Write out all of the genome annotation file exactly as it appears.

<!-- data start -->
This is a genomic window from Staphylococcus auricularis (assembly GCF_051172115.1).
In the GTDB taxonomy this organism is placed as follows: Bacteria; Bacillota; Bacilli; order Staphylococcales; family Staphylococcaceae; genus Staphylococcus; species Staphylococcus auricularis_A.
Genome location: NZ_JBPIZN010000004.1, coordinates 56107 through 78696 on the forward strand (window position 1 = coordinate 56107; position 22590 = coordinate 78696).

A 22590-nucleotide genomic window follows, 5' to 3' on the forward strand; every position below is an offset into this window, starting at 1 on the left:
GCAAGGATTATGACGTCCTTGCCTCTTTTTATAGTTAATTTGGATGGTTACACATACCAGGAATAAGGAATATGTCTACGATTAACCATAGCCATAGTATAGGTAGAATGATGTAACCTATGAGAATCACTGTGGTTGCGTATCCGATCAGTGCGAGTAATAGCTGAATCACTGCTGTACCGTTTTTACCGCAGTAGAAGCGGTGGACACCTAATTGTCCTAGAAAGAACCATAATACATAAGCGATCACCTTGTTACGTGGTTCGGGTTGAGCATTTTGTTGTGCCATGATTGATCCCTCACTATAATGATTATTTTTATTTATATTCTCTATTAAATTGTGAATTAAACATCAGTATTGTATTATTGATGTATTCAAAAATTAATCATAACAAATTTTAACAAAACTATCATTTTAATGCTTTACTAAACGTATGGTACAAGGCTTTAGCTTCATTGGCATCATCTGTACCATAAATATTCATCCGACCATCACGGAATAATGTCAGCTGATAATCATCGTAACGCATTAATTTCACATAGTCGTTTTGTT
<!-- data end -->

This is a genomic window from Staphylococcus auricularis (assembly GCF_051172115.1).
In the GTDB taxonomy this organism is placed as follows: Bacteria; Bacillota; Bacilli; order Staphylococcales; family Staphylococcaceae; genus Staphylococcus; species Staphylococcus auricularis_A.
Genome location: NZ_JBPIZN010000004.1, coordinates 56107 through 78696 on the forward strand (window position 1 = coordinate 56107; position 22590 = coordinate 78696).

A 22590-nucleotide genomic window follows, 5' to 3' on the forward strand; every position below is an offset into this window, starting at 1 on the left:
GCAAGGATTATGACGTCCTTGCCTCTTTTTATAGTTAATTTGGATGGTTACACATACCAGGAATAAGGAATATGTCTACGATTAACCATAGCCATAGTATAGGTAGAATGATGTAACCTATGAGAATCACTGTGGTTGCGTATCCGATCAGTGCGAGTAATAGCTGAATCACTGCTGTACCGTTTTTACCGCAGTAGAAGCGGTGGACACCTAATTGTCCTAGAAAGAACCATAATACATAAGCGATCACCTTGTTACGTGGTTCGGGTTGAGCATTTTGTTGTGCCATGATTGATCCCTCACTATAATGATTATTTTTATTTATATTCTCTATTAAATTGTGAATTAAACATCAGTATTGTATTATTGATGTATTCAAAAATTAATCATAACAAATTTTAACAAAACTATCATTTTAATGCTTTACTAAACGTATGGTACAAGGCTTTAGCTTCATTGGCATCATCTGTACCATAAATATTCATCCGACCATCACGGAATAATGTCAGCTGATAATCATCGTAACGCATTAATTTCACATAGTCGTTTTGTT